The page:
Department of Physiology and Biophysics
University of Colorado School of Medicine
RC1 North Tower, P18-7113
Mail Stop 8307
Aurora, CO 80045
Joint Appointment with Department of Otolaryngology
The goal of the work in my lab is to understand the neural mechanisms of auditory perception with particular emphasis on how sources of sounds are localized. Because the peripheral receptors of the ear have no mechanism to directly sense sound location on their own (unlike the topographic organization of the retina), location must be computed at more central levels. This makes sound localization a fascinating neurocomputational problem, particularly from a developmental perspective. Our experiments seek answers to at least four basic questions:
I use a multidisciplinary approach to tackle these questions employing both experimental and theoretical techniques including human and animal psychophysics, extracellular physiology, signal detection and information theory, systems identification techniques, acoustic transfer function measurement and modeling, digital filter design and estimation, acoustic signal design, and physiological systems modeling.
Fig. 1 Illustration of a frontal section through the brainstem showing the ascending pathways through the nuclei of the superior olivary complex that are believed to be responsible for encoding interaural level differences (ILDs). Neurons of the lateral superior olive (LSO) receive bilateral inputs from both ears. The input from the ipsilateral ear via the spherical bushy cells (SBCs) is excitatory (open symbols) but the input from the contralateral ear via the globular bushy cells (GBCs) of the contralateral anteroventral cochlear nucleus (AVCN) is inhibitory (filled symbols) due to the additional synapse in the ipsilateral medial nucleus of the trapezoid body (MNTB). The interplay of the ipsilateral excitation and contralateral inhibition confers on LSO neurons sensitivity to ILDs. LSO neurons send excitatory projections to the contralateral inferior colliculus (IC) and dorsal nucleus of the lateral lemniscus (DNLL) and inhibitory projections (not shown) to the ipsilateral IC and DNLL. The color bar and shading indicates the tonotopic organization and shows that the neurons comprising the MNTB and LSO are sensitive to predominantly high frequency sounds.
Brown AD, Benichoux V, Jones HG, Anbuhl KL and Tollin DJ (2018) Spatial variation in signal and sensory precision both constrain auditory acuity at high frequencies, Hearing Research 370:65-73.
Benichoux V, Ferber AT, Hunt SD, Hughes EG and Tollin DJ (2018) Across species ‘natural ablation’ reveals the brainstem source of a non-invasive biomarker of binaural hearing, Journal of Neuroscience, 38:1211-18.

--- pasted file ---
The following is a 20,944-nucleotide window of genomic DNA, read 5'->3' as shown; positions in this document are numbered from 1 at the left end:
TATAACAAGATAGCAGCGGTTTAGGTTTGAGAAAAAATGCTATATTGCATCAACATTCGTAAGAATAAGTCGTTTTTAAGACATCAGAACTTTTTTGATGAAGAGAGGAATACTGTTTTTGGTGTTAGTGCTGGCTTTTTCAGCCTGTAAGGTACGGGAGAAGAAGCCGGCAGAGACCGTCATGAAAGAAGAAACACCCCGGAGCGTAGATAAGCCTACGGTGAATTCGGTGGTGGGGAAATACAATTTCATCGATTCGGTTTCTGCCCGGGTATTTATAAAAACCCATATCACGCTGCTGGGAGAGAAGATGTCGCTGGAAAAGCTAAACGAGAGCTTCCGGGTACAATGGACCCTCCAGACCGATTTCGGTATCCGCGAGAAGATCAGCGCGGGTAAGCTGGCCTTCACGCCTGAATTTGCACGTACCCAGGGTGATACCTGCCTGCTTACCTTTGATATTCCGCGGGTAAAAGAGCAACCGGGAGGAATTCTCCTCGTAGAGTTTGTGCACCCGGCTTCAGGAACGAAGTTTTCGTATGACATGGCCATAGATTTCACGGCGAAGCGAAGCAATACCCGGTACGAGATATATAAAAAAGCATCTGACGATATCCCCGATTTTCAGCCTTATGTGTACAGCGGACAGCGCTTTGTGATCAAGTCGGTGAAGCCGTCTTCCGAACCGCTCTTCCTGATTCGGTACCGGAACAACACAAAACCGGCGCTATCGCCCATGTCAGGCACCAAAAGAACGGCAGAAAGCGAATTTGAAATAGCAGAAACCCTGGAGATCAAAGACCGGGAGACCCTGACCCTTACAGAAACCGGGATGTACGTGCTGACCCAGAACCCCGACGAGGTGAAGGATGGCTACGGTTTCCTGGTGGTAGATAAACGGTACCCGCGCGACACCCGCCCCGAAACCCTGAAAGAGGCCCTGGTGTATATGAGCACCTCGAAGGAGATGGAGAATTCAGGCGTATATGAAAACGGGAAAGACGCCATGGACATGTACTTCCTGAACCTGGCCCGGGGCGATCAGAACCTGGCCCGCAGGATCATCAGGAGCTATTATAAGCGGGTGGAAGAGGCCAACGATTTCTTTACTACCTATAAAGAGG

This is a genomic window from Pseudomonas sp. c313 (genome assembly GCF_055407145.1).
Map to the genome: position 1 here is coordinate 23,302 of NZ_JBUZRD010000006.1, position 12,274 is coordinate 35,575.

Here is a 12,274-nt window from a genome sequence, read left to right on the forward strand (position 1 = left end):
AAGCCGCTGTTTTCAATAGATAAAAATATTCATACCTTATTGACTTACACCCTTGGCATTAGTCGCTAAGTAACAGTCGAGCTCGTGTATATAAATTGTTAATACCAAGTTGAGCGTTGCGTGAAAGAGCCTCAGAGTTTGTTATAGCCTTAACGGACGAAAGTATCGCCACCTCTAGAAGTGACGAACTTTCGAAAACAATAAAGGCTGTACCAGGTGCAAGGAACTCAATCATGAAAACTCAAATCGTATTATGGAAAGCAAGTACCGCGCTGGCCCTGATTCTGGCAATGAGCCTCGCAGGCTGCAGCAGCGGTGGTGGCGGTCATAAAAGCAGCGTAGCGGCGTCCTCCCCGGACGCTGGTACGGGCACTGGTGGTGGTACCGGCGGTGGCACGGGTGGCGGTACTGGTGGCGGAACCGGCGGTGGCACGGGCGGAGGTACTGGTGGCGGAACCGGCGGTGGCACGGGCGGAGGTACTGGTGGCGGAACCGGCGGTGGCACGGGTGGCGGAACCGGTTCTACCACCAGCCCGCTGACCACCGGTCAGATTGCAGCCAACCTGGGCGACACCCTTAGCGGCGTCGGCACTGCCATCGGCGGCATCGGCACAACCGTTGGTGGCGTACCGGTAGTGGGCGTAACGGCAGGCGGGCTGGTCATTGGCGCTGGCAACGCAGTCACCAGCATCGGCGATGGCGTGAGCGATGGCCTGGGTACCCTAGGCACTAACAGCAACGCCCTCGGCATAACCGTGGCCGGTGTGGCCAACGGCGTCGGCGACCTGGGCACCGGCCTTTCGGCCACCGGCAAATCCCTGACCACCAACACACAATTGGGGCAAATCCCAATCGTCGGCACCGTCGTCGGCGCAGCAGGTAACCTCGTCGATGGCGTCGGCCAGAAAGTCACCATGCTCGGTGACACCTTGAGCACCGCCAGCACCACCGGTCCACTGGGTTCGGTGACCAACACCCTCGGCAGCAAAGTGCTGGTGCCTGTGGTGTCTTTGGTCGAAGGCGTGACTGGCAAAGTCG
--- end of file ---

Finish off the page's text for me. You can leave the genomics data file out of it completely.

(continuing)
Benichoux V and Tollin DJ (2018) These are not the neurons you are looking for. eLife Jul 27;7. pii: e39244.
Greene NT, Anbuhl KL, Ferber AT, DeGuzman M, Allen PD and Tollin DJ (2018) Spatial hearing ability of the pigmented guinea pig (Cavia porcellus): minimum audible angle and spatial release from masking in azimuth, Hearing Research 365:62-76.
Benichoux V, Brown AD, Anbuhl KL and Tollin DJ (2017) Representation of multidimensional stimuli: quantifying the most informative stimulus dimension from neural responses, Journal of Neuroscience, 37:7332-7346.
Anbuhl KL, Benichoux V, Greene NT, Brown AD and Tollin DJ (2017). Concurrent development of the head, pinnae, and acoustical cues to sound location in a precocious species, the guinea pig (Cavia porcellus), Hearing Research 356:35-50.
Brown, AD and Tollin DJ (2016) Slow temporal integration enables robust neural coding and perception of a cue to sound source location, Journal of Neuroscience 36:9908-9921.
Ashida G, Kretzberg J, Tollin DJ (2016) Roles for coincidence detection in coding amplitude-modulated sounds. PLoS Comput Biol 12 (6): e1004997. doi:10.1371/journal.pcbi.1004997
Laumen G, Ferber AT, Klump GM and Tollin DJ (2016). The physiological basis and clinical use of the binaural interaction component of the auditory brainstem response, Ear & Hearing 37:276–290
Jones HG, Brown AD, Koka K, Thornton JL and Tollin DJ (2015) Sound frequency-invariant neural coding of a frequency-dependent cue to sound source location. J Neurophysiol 114:531-539.
Brown AD, Stecker GC and Tollin DJ (2015) The precedence effect in sound localization, J. Assoc. Res. Otolaryngol (JARO), 16:1-28.
Bierman HS, Thornton JL, Jones HG, Koka K, Young BA, Carr CE and Tollin DJ (2014) Biophysics of directional hearing in the American Alligator (Alligator mississippiensis), J Exp Biol 217:1094-1107. (Top 5 most read article in the Journal of Experimental Biology in 2014)
Peacock J, Alhussaini MA, Greene NT, Tollin DJ (2018) Intracochlear pressure in response to high intensity, low frequency sounds in chinchilla, Hearing Research 367:213-222.
Greene NT, Alhussaini MA, Easter J, Argo T, Walilko T and Tollin DJ (2018) Intracochlear pressure measurements during acoustic shock wave exposure, Hearing Research 365:149-164.
Banakis-Hartl RM, Greene NT, Jenkins HA, Cass SP and Tollin DJ (2018) Lateral semi-circular canal pressures during cochlear implant electrode insertion: A possible mechanism for postoperative vestibular loss, Otol Neurotol 39:755-764.
Farrell N, Banakis-Hartl RM, Benichoux V, Brown AD, Cass SP and Tollin DJ (2017) Effects of time and level difference inputs to bilaterally placed bone-conduction systems on cochlear input, Otol Neurotol. 38:1476-1483.
Greene NT, Jenkins HA, Tollin DJ, and Easter JR (2017) Stapes displacement and intracochlear pressure in response to very high level, low frequency sounds, Hear Res 348:16-30.
Maxwell AK, Banakis-Hartl RM, Greene NT, Benichoux V, Mattingly JK, Cass SP and Tollin DJ (2017) Investigating vestibular blast injury: Semicircular canal pressure changes during high-intensity acoustic stimulation, Otol Neurotol. 38:1043-1051.